Medical conditions such as polycystic ovarian syndrome and endometriosis are known as common sources of gynecological pain for women in New Mexico and across the United States. One lesser-known condition known as adenomyosis is another common condition that has recently made headlines as practitioners learn more about it.
Adenomyosis is the endometriosis of the uterus. The condition occurs when the tissue that is supposed to be lining the inside of the uterus grows within the uterine wall. It can cause debilitating pain, abnormal bleeding and fertility problems. Though 1 out of every 10 women has adenomyosis, it is often misdiagnosed as it mimics other gynecologic conditions.
The condition doesn’t show up on ultrasound and there is no blood test that checks for adenomyosis. Though magnetic resonance imaging is the primary way it is diagnosed, women with adenomyosis often also present with fibroids. These fibroids may block the technician from getting a clear picture of the uterus and leave the condition un-diagnosed. Doctors often tell women with adenomyosis that nothing is wrong or prescribe medications to treat other conditions that don’t help. These women may be left with severe pain and infertility with no clear solutions. The only current treatment for adenomyosis is a partial hysterectomy.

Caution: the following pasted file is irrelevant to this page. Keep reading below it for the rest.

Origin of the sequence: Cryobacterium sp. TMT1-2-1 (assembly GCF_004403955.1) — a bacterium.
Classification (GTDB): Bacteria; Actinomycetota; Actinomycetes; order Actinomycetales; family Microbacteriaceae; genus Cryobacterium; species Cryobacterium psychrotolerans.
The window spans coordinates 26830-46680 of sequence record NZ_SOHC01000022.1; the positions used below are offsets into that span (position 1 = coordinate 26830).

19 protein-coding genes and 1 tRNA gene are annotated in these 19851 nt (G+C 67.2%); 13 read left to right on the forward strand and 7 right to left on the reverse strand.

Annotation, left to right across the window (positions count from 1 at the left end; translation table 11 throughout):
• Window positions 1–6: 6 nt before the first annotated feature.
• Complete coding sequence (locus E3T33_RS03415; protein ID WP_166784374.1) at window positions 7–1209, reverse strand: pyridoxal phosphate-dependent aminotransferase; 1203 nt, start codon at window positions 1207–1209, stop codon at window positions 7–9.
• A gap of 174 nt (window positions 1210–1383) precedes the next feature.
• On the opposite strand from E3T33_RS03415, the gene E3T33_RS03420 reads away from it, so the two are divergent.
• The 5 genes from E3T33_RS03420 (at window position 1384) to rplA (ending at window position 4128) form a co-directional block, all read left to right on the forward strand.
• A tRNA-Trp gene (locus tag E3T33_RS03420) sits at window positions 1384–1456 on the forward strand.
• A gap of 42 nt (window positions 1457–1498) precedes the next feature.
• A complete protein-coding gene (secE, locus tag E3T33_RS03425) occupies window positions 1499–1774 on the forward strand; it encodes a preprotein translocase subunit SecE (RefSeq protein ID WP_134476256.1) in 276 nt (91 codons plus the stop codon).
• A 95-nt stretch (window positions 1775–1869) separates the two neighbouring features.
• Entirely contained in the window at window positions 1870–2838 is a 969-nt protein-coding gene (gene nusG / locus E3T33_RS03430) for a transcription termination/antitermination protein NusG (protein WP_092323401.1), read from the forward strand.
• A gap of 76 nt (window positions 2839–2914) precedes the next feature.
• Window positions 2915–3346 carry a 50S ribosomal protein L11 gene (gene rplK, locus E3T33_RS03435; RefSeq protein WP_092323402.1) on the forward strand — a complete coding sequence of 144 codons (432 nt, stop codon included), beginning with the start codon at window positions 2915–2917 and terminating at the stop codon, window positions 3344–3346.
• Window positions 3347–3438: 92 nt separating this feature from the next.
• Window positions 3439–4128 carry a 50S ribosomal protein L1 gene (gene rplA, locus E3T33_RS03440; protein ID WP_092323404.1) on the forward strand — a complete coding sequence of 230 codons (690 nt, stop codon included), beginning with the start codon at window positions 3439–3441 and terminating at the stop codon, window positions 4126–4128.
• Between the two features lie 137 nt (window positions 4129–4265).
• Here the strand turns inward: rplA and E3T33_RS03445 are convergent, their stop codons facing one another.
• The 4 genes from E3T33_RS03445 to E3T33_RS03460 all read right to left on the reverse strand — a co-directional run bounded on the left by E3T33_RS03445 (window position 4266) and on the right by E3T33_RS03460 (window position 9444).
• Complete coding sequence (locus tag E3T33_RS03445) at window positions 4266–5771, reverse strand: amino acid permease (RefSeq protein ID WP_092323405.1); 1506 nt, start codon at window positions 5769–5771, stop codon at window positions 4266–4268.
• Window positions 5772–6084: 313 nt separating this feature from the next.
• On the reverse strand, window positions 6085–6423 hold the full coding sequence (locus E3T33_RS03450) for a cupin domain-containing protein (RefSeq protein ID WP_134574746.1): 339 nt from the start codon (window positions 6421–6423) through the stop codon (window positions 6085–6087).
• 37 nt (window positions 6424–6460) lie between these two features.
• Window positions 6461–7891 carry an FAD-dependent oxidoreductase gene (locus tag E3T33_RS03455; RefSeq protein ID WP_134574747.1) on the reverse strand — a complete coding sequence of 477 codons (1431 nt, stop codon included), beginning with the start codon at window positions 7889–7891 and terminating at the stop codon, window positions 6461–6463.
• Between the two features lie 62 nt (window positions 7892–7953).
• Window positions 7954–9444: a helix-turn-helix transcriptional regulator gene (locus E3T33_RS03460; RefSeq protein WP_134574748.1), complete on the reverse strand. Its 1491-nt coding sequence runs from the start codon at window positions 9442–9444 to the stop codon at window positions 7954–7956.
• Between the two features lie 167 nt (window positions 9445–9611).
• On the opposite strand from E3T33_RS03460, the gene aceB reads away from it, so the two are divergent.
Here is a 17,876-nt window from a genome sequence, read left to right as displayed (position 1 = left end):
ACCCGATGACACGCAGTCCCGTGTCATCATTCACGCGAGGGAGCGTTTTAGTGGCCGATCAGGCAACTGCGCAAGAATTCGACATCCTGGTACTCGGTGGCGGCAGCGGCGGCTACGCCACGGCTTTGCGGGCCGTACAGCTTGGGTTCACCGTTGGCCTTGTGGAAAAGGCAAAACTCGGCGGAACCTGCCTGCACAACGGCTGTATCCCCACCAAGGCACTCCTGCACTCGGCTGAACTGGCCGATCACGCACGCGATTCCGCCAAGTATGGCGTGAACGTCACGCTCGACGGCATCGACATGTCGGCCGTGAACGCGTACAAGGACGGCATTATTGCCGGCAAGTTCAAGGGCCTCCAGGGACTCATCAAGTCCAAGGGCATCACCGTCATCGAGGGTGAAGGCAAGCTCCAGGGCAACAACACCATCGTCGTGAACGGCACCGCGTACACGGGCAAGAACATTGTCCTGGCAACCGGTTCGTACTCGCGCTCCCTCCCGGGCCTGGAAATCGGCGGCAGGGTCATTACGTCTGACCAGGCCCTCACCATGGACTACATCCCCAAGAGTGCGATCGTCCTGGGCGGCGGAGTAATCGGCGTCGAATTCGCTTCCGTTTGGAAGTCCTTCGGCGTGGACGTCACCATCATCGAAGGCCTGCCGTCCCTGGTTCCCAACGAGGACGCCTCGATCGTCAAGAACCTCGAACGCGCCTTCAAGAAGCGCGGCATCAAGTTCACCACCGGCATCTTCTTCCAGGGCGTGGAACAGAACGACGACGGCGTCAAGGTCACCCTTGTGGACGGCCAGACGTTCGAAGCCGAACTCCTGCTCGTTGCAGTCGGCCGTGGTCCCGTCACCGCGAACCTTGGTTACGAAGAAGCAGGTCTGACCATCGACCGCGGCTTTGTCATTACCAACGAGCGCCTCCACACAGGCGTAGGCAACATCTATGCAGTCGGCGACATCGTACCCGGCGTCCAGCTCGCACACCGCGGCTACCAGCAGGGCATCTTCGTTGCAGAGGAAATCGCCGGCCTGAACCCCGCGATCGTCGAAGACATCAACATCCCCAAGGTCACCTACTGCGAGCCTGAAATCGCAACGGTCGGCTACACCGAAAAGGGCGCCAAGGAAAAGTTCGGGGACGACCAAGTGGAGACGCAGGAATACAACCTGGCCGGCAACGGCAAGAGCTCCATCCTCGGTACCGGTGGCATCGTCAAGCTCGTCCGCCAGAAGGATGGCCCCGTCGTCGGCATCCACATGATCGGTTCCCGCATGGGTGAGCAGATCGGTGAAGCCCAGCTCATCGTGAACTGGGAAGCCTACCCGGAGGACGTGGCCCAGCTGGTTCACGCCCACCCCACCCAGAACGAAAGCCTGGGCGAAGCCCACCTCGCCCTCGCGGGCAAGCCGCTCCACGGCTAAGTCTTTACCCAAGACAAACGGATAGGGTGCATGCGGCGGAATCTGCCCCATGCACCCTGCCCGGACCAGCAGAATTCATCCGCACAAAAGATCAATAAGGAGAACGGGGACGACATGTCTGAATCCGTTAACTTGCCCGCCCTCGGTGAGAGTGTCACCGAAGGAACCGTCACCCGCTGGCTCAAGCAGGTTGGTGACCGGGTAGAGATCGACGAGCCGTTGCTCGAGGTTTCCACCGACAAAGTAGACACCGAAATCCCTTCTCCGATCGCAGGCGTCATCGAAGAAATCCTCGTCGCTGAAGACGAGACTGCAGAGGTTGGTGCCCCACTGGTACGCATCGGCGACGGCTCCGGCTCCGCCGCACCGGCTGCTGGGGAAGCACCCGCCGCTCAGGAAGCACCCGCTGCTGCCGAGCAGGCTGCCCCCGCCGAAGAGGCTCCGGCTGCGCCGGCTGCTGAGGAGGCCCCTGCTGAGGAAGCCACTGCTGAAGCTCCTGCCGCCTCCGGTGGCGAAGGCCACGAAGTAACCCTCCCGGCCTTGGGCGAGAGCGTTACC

Being misdiagnosed with another condition when a woman has adenomyosis may cause unnecessary pain and suffering, costly medical bills and lost wages due to time off of work. Doctors have the responsibility to listen to their patients and take the time to diagnose a condition correctly. When this doesn’t occur, the doctor may have committed medical malpractice. Medical malpractice must involve negligence for an individual to receive medical and compensatory damages in a suit. In this case, a woman who was misdiagnosed may be able to file a lawsuit for medical malpractice against the doctor if the doctor dismissed the symptoms without running the proper tests. A lawyer might be able to file a civil suit on the woman’s behalf.